We can therefore count the number of ‘Chartered Ergonomists and Human Factors Specialists’ (CErgHF) employed by NHS Trusts, since a list of CErgHFs is published here. At the time of writing, there are 429 CErgHFs on the register. While there are others with various qualifications, and those who may have ‘human factors’ in their job title, the CIEHF is the only arbiter that provides a countable, unarguable category (as is the case for a Surveyor or Accountant) for the purposes of determining how many work in NHS Trusts.
From my own research, I have determined the number of NHS Trusts that directly employ a Chartered Ergonomics and Human Factors Specialist, and the number CErgHFs in the 233 NHS Trusts.
That number is 1.
Whichever way you look at it, the number is one.
To my knowledge, after researching the network of CErgHFs, one Trust employs a CErgHF as a Human Factors/Ergonomics specialist, and that one Trust employs – at present – one CErgHF.
Let that sink in for a moment.
An organisation of 1,500,000 staff and £120 billion expenditure.
If the number of HF/E specialists in NATS (which works in an ultrasafe sector – commercial aviation) were scaled up to the number of staff in the NHS, there would be over 8,000 HF/E specialists. Obviously, that is neither feasible nor necessary. But even if there were just one CErgHF per Trust, then there would be 233 CErgHFs in Trusts, plus those who should certainly be in other central bodies, such as NHS Education (NHS Education Scotland has a CErgHF working in an HF/E role), NHS Improvement, NHS Digital, etc.
Even one CErgHF for a Trust of up to 15,000 staff is, however, inadequate, especially given the thousands of so-called ‘excess deaths’ every year, and the apparent focus on ‘Human Factors’ in bodies such as:
- the National Quality Board (Human Factors Concordat)
- the National Reporting and Learning Service
- Health Education England
The tens of thousands of so-called ‘excess deaths‘ should lead us to question why the NHS Trusts have only one Chartered Ergonomist and Human Factors Specialist. Even if HF/E could help prevent just a relatively small number of deaths and injuries, then we must ask why it is not being integrated professionally. HF/E focuses on many aspects of healthcare that must be designed properly in order to deliver safe, effective, and cost-efficient services, and relates directly to the work of the NHS, especially (NHS England):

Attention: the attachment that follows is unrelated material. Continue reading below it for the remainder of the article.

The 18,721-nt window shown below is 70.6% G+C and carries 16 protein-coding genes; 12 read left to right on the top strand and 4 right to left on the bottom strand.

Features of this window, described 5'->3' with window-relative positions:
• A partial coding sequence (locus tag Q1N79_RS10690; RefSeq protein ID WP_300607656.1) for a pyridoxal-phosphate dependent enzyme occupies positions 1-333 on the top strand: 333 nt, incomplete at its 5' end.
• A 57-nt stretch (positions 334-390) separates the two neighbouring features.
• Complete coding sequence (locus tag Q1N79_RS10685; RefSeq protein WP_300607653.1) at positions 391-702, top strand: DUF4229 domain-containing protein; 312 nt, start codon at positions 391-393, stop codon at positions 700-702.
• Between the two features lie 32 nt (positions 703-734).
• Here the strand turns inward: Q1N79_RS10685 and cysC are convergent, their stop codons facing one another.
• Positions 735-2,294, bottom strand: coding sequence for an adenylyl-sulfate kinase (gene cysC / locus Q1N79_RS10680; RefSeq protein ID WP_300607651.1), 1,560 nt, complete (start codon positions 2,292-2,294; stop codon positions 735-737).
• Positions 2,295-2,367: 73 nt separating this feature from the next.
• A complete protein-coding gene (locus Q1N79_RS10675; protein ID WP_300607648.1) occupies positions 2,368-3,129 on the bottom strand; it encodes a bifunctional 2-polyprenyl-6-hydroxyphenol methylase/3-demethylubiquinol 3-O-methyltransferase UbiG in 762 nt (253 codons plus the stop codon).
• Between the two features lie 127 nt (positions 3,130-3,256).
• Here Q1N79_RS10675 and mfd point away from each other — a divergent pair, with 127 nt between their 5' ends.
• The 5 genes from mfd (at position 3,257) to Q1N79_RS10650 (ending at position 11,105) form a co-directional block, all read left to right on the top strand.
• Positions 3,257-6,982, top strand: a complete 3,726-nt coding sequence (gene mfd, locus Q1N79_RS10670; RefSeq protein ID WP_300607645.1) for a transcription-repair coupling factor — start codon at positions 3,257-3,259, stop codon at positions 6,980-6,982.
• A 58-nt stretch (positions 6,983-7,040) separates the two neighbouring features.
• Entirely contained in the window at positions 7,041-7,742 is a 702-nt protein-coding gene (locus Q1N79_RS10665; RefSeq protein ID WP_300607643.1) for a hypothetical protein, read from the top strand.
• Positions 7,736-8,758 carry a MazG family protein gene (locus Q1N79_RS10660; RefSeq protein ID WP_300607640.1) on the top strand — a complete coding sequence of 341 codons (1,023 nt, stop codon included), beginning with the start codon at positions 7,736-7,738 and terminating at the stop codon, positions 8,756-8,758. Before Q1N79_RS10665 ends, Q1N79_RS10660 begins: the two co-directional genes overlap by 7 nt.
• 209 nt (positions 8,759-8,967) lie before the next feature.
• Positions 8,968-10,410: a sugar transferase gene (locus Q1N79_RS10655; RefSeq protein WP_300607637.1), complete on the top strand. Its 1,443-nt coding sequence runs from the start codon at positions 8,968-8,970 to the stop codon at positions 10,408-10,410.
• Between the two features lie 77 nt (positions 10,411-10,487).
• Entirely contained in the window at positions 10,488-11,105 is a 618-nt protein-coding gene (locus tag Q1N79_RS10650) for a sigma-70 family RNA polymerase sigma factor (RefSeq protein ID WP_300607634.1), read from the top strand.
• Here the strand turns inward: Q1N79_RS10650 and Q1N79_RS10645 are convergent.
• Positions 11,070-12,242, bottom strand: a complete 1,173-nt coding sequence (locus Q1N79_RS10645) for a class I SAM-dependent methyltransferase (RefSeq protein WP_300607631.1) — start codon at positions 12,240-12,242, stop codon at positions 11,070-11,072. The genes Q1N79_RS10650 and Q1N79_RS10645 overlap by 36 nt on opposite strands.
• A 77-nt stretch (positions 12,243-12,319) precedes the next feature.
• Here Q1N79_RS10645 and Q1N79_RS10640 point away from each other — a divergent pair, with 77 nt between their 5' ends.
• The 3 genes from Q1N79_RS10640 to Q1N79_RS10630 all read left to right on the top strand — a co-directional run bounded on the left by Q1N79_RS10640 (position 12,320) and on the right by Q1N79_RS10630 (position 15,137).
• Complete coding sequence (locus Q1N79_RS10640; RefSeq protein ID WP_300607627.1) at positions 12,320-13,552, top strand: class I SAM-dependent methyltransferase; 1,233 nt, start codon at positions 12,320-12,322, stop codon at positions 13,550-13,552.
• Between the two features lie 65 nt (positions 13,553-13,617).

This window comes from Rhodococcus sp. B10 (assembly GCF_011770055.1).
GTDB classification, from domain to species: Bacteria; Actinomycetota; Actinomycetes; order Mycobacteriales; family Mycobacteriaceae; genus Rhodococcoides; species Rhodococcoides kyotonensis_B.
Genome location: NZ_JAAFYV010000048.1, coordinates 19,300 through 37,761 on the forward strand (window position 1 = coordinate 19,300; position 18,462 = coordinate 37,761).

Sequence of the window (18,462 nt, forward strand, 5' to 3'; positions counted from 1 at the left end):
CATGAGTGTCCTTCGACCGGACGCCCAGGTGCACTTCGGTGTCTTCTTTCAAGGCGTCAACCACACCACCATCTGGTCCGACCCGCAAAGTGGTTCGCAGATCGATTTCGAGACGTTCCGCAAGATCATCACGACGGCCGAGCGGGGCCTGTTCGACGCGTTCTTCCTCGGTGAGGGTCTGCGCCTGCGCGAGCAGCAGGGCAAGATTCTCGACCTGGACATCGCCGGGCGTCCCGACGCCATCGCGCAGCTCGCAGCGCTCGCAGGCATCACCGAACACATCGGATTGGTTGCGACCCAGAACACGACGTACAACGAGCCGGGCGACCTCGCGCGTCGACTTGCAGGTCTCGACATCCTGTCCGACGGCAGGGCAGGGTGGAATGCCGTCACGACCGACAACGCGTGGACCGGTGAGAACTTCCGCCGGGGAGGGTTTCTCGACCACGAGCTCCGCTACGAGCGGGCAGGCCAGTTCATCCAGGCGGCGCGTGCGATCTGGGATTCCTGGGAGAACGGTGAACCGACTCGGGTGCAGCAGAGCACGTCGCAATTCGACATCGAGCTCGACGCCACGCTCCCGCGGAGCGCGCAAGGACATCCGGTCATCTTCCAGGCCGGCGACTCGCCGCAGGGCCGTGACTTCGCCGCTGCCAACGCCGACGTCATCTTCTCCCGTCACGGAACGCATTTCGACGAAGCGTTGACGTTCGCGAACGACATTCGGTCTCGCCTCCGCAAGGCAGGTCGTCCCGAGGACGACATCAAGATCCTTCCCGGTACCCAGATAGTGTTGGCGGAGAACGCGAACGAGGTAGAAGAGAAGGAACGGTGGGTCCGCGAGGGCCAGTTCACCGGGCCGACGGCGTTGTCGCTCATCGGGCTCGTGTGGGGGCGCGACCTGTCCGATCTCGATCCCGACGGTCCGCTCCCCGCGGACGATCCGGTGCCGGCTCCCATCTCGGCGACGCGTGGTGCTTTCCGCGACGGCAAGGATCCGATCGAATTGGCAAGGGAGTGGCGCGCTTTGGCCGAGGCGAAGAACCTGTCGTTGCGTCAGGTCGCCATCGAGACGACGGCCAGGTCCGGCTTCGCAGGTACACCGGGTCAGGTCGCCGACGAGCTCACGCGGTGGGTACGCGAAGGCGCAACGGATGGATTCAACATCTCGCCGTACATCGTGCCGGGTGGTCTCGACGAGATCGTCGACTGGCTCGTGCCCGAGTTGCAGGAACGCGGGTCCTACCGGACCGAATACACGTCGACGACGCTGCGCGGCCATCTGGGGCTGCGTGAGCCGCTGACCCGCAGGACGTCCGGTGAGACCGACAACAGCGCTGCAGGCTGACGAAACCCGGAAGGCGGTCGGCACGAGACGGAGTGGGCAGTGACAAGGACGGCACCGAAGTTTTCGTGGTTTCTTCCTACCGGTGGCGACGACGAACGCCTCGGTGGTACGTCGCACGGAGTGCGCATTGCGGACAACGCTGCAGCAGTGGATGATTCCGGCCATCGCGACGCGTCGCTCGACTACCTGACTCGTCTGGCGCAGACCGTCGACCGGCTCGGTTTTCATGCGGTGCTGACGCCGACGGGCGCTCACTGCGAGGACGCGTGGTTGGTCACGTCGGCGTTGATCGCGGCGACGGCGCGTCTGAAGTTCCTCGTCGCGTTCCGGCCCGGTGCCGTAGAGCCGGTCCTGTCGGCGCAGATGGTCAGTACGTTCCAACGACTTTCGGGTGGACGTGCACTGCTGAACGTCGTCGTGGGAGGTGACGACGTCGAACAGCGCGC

In other industries, HF/E contributes to to the design and evaluation of tasks, jobs, products, environments and systems, for improved system performance and human well-being, in terms of:
- the design and evaluation of equipment
- the design of tasks and jobs
- the design of physical and ambient environments
- the design of policies, procedures, checklists, guidelines and job aids
- human factors integration into management systems
- human performance assessment and support
- safety assessment (and risk assessment generally)
- incident and accident investigation and analysis
- staffing and manpower planning
- shift design and fatigue risk assessment and management
- stress management
- communication design
- safety culture and organisational culture evaluation
- non-technical skills, team resource management, and (simulation) training.
Of these functions, the main focus of human factors integration in the NHS has been the latter. Many clinicians and educators have embraced human factors and integrated it into their non-technical skills, team resource management, and simulation training. It’s perhaps an obvious place to start, it’s vitally important, and it’s very well done (in fact, simulation training in some Trusts could teach aviation a thing or two – and has here and here). There are also a few individuals in the NHS with HF/E qualifications and experience, but who are not Chartered. Aside from a small number (mostly in Scotland), these do not work as HF/E specialists per se and/or are not performing the activities above for Trusts.
And there are Chartered HF/E specialists in medical device design companies outside of the NHS, and of course in consultancies and universities, who consult or conduct research in healthcare organisations.
More generally, there is significant interest in HF/E from clinicians; so much so that one would expect that it was actually integrated into the NHS. The term ‘human factors’ regularly crops up on social media and in conferences (though it could mean anything).
But none of this embeds a systematic consideration of designing for humans in healthcare, which is part of normal business in many high-risk industries. This can only really be done with trained and qualified practitioners, just as is the case with Physiotherapists, Dietitians, and Counselling Psychologists. In the absence of the HF/E equivalent in the NHS, front-line staff are having to do what they can, with the time they have, and otherwise work around and patch up problems in resources, constraints and environments that are:
- not understood at the blunt end
- always changing
- not implemented or functioning as originally designed or imagined
- often not ‘designed’ at all, and
- degraded and stretched beyond design intent.
When things go wrong, it is patients, families, and clinicians who suffer the consequences.
And yet, of the 233 NHS Trusts, only one Trust employs a Chartered Ergonomist and Human Factors Specialist in an HF/E role, and that Trust employs – at present – one CErgHF.
It’s incredible. But it’s true.